As an oenophile, I have found that many Americans are largely unaware of Alsace. When they are introduced to the wines, they often become fans. If you don’t know Alsace wines, this is a perfect introduction in the $20-and-under range for family-made, classic wines with lineage and complexity that sing of their terroir and heritage.

The Ruhlmann family has been making wine since 1688 in the Alsace village of Dambach-la-Ville, where they produce about 1.2 million bottles annually, with 40% of their products exported under the watchful eye of winemaker André Ruhlmann.

Ruhlmann Crémant d’Alsace Brut NV is a pale straw color with a refined nose of peach and fresh brioche. Gentle flavors of white stone fruit and dried apricot on the palate, delightfully dry with solid acidity and a hint of sweet honeysuckle on the top palate that makes the mouth water. A blend of pinot blanc, pinot auxerrois, pinot gris, and riesling, this sparkling wine has enough body to provide an afternoon delight or pair through dinner. $20/bottle, 12%ABV.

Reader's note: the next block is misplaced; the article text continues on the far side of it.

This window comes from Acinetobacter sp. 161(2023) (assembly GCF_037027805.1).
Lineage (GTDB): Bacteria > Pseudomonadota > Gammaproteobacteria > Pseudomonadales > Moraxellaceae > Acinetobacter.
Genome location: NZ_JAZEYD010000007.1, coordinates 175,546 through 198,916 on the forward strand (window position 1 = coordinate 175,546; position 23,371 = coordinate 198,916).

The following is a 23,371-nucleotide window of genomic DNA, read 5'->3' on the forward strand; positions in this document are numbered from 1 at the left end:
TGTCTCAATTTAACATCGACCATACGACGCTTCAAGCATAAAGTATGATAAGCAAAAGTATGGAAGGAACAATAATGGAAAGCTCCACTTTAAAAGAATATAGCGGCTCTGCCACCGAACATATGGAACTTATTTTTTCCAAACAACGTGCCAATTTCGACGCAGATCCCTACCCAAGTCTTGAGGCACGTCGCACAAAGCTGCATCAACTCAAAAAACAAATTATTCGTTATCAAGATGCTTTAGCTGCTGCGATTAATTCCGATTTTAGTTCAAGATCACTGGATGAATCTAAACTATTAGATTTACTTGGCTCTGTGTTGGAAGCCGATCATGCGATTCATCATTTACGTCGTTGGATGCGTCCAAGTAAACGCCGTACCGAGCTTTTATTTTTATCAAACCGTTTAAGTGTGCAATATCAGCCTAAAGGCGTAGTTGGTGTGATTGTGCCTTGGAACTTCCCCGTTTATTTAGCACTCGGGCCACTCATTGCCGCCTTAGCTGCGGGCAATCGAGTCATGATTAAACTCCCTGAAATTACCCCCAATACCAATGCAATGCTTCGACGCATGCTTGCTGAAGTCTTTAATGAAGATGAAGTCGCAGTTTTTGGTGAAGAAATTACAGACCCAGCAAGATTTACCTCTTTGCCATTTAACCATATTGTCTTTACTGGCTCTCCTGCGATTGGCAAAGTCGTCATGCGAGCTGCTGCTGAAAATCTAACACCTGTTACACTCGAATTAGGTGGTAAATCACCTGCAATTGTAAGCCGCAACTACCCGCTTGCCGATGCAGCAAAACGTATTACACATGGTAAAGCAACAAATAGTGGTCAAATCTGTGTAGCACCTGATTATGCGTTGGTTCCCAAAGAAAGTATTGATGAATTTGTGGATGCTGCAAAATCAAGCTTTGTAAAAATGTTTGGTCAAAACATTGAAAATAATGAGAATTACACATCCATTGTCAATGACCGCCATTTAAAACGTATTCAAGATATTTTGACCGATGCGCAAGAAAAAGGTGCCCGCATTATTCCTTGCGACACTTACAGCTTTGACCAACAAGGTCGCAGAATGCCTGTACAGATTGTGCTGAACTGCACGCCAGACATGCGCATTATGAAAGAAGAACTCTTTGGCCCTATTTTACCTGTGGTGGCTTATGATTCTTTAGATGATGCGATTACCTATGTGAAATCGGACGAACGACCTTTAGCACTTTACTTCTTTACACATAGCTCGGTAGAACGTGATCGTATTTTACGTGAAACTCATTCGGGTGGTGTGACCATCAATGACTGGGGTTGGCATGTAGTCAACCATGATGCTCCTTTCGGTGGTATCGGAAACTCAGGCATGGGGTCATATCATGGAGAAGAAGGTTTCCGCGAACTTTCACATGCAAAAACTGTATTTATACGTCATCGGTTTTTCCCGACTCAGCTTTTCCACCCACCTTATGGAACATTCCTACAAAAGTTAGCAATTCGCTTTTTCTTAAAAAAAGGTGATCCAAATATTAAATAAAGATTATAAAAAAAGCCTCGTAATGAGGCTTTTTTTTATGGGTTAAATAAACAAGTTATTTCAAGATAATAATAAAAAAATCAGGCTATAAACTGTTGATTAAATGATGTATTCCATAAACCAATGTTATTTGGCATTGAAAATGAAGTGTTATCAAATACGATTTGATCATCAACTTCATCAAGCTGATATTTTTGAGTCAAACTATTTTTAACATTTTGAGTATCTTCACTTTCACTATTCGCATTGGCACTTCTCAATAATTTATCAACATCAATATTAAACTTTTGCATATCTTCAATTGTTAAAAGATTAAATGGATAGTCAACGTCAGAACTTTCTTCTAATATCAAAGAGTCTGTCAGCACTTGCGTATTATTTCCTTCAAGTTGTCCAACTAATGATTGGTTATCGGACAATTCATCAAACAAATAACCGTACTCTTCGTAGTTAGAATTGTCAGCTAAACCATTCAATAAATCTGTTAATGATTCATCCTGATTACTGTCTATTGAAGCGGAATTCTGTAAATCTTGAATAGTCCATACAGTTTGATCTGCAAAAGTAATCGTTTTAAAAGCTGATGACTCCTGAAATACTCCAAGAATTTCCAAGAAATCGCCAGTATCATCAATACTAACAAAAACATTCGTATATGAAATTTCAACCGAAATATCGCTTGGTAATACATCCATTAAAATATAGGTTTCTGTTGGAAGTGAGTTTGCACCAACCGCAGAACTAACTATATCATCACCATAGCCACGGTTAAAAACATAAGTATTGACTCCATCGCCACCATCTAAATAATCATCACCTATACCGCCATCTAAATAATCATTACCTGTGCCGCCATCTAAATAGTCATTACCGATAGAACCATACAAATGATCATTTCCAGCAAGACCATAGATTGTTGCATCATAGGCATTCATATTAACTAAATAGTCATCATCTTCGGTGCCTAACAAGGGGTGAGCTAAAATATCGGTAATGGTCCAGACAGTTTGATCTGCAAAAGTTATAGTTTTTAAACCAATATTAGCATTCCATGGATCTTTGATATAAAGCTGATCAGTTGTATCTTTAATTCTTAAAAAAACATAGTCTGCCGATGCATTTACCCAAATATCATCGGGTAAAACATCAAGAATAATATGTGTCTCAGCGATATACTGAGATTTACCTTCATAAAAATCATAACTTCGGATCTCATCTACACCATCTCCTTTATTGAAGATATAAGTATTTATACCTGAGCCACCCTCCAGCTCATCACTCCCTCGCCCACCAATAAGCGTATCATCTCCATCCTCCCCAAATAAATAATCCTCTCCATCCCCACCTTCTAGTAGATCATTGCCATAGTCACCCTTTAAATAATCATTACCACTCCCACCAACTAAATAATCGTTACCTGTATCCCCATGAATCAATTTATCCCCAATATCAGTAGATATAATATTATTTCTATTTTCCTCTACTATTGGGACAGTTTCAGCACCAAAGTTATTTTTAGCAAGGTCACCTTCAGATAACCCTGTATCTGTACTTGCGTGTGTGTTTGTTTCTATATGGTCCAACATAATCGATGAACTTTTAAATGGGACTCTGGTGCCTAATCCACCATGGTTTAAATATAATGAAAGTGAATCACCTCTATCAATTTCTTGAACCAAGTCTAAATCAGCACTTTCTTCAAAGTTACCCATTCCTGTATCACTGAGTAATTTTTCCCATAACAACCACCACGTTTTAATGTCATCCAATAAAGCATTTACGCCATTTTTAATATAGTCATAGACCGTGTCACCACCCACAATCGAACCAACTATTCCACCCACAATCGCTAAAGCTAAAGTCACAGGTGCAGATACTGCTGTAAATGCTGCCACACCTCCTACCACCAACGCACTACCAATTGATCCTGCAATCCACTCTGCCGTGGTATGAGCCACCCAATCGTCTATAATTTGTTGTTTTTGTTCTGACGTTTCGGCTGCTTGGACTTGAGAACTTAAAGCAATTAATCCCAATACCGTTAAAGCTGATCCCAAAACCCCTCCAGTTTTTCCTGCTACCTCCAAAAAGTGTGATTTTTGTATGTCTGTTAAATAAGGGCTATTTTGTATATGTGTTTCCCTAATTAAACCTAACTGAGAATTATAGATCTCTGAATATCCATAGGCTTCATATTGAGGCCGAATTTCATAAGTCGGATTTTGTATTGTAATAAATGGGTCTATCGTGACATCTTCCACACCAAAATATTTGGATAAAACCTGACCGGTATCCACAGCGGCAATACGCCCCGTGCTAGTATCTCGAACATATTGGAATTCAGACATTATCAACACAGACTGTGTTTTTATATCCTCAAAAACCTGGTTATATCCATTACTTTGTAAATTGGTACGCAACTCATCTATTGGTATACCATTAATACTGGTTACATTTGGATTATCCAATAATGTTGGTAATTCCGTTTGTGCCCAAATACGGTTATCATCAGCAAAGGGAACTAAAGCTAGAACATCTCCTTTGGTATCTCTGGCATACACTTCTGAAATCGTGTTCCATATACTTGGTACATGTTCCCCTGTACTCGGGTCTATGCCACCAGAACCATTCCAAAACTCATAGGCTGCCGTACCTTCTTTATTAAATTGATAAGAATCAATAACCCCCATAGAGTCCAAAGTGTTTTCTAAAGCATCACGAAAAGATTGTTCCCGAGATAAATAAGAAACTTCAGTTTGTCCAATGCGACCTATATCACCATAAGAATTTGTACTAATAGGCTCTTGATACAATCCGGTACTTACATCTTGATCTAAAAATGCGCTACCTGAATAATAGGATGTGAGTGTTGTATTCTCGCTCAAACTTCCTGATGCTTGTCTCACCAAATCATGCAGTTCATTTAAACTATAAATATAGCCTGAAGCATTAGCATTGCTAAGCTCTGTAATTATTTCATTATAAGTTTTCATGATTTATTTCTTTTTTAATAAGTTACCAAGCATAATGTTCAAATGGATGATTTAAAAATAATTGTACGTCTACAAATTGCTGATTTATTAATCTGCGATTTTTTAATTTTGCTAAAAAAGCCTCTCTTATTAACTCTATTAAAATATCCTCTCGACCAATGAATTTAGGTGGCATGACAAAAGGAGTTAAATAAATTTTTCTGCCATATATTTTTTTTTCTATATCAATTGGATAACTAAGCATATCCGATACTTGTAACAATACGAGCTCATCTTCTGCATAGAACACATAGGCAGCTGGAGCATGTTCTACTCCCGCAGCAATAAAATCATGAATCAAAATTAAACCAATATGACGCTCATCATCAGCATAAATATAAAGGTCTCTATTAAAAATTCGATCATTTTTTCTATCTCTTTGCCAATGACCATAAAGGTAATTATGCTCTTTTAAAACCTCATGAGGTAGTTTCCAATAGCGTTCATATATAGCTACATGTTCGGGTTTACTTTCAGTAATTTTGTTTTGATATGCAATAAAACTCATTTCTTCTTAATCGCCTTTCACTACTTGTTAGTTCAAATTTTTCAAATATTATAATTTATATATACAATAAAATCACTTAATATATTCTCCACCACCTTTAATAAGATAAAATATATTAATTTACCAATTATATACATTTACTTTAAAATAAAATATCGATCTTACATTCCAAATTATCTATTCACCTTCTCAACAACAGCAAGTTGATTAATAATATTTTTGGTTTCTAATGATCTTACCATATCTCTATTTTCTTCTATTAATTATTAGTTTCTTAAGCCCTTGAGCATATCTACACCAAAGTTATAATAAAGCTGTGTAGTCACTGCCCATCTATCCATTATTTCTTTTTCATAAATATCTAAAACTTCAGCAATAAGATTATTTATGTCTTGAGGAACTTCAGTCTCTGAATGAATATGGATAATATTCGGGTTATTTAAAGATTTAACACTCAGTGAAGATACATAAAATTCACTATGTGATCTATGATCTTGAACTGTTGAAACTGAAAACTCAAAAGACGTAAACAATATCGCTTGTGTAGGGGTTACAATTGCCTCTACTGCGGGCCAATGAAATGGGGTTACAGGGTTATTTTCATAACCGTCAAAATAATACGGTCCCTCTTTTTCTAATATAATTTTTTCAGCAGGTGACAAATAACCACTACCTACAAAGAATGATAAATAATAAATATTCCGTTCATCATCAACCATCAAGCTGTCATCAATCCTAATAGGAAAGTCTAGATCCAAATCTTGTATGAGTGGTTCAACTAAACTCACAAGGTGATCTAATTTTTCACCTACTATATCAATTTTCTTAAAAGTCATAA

Ruhlmann Muscat Fleur de Printemps 2015 is the color of early morning sunshine and offers a sweet, aromatic nose of wildflowers. On the palate, it demonstrates gentle citrus, with notes of lime and starfruit. Secondary hints of yellow pear, orange peel, sodium and sand evolve as the wine warms gently. This muscat is bottled quickly to retain the powerful nose and pairs nicely with Thai, Chinese, and white meats, but I would not hesitate to open this and sit on the porch to enjoy on a carefree, sunny afternoon. 100% Muscat, 11.5% ABV, $15/bottle.